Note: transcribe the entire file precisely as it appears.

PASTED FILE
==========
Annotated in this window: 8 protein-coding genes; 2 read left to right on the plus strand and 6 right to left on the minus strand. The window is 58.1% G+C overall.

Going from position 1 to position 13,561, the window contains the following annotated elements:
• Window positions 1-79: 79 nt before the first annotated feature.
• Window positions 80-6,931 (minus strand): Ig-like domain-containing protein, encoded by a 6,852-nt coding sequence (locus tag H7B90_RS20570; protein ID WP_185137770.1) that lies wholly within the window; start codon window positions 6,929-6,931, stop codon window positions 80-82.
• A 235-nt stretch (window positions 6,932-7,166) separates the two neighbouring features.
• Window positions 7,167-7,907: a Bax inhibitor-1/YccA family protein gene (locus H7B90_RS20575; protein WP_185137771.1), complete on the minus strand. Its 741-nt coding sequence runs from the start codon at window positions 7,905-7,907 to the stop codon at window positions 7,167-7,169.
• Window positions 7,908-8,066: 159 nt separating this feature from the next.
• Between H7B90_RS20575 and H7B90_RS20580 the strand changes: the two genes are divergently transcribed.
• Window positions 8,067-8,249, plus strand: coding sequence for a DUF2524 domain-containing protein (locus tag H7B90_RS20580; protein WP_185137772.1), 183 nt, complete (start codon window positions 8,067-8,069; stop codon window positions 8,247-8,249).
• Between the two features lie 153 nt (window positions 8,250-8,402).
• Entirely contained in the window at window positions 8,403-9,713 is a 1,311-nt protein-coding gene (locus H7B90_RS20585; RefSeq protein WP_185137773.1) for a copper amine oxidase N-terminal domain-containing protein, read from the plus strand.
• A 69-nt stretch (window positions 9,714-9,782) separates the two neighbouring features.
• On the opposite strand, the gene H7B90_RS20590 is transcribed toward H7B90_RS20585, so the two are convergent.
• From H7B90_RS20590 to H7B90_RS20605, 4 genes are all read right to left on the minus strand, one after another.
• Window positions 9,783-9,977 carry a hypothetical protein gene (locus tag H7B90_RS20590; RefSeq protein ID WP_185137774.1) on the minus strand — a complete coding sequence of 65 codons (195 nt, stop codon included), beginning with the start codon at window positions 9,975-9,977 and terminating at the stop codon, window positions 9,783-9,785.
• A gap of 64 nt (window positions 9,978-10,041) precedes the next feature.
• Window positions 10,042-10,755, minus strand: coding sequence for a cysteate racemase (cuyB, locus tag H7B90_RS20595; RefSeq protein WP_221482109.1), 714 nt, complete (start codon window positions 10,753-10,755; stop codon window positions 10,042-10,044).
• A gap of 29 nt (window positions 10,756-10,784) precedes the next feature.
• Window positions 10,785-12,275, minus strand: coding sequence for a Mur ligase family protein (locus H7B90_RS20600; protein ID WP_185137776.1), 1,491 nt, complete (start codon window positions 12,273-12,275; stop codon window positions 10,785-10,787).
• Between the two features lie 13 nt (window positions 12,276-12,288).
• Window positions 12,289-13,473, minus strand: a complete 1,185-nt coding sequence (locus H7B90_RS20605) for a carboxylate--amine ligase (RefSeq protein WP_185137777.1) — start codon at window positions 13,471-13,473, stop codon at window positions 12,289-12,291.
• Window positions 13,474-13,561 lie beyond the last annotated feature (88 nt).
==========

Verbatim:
Annotated in this window: 8 protein-coding genes; 2 read left to right on the plus strand and 6 right to left on the minus strand. The window is 58.1% G+C overall.

Going from position 1 to position 13,561, the window contains the following annotated elements:
• Window positions 1-79: 79 nt before the first annotated feature.
• Window positions 80-6,931 (minus strand): Ig-like domain-containing protein, encoded by a 6,852-nt coding sequence (locus tag H7B90_RS20570; protein ID WP_185137770.1) that lies wholly within the window; start codon window positions 6,929-6,931, stop codon window positions 80-82.
• A 235-nt stretch (window positions 6,932-7,166) separates the two neighbouring features.
• Window positions 7,167-7,907: a Bax inhibitor-1/YccA family protein gene (locus H7B90_RS20575; protein WP_185137771.1), complete on the minus strand. Its 741-nt coding sequence runs from the start codon at window positions 7,905-7,907 to the stop codon at window positions 7,167-7,169.
• Window positions 7,908-8,066: 159 nt separating this feature from the next.
• Between H7B90_RS20575 and H7B90_RS20580 the strand changes: the two genes are divergently transcribed.
• Window positions 8,067-8,249, plus strand: coding sequence for a DUF2524 domain-containing protein (locus tag H7B90_RS20580; protein WP_185137772.1), 183 nt, complete (start codon window positions 8,067-8,069; stop codon window positions 8,247-8,249).
• Between the two features lie 153 nt (window positions 8,250-8,402).
• Entirely contained in the window at window positions 8,403-9,713 is a 1,311-nt protein-coding gene (locus H7B90_RS20585; RefSeq protein WP_185137773.1) for a copper amine oxidase N-terminal domain-containing protein, read from the plus strand.
• A 69-nt stretch (window positions 9,714-9,782) separates the two neighbouring features.
• On the opposite strand, the gene H7B90_RS20590 is transcribed toward H7B90_RS20585, so the two are convergent.
• From H7B90_RS20590 to H7B90_RS20605, 4 genes are all read right to left on the minus strand, one after another.
• Window positions 9,783-9,977 carry a hypothetical protein gene (locus tag H7B90_RS20590; RefSeq protein ID WP_185137774.1) on the minus strand — a complete coding sequence of 65 codons (195 nt, stop codon included), beginning with the start codon at window positions 9,975-9,977 and terminating at the stop codon, window positions 9,783-9,785.
• A gap of 64 nt (window positions 9,978-10,041) precedes the next feature.
• Window positions 10,042-10,755, minus strand: coding sequence for a cysteate racemase (cuyB, locus tag H7B90_RS20595; RefSeq protein WP_221482109.1), 714 nt, complete (start codon window positions 10,753-10,755; stop codon window positions 10,042-10,044).
• A gap of 29 nt (window positions 10,756-10,784) precedes the next feature.
• Window positions 10,785-12,275, minus strand: coding sequence for a Mur ligase family protein (locus H7B90_RS20600; protein ID WP_185137776.1), 1,491 nt, complete (start codon window positions 12,273-12,275; stop codon window positions 10,785-10,787).
• Between the two features lie 13 nt (window positions 12,276-12,288).
• Window positions 12,289-13,473, minus strand: a complete 1,185-nt coding sequence (locus H7B90_RS20605) for a carboxylate--amine ligase (RefSeq protein WP_185137777.1) — start codon at window positions 13,471-13,473, stop codon at window positions 12,289-12,291.
• Window positions 13,474-13,561 lie beyond the last annotated feature (88 nt).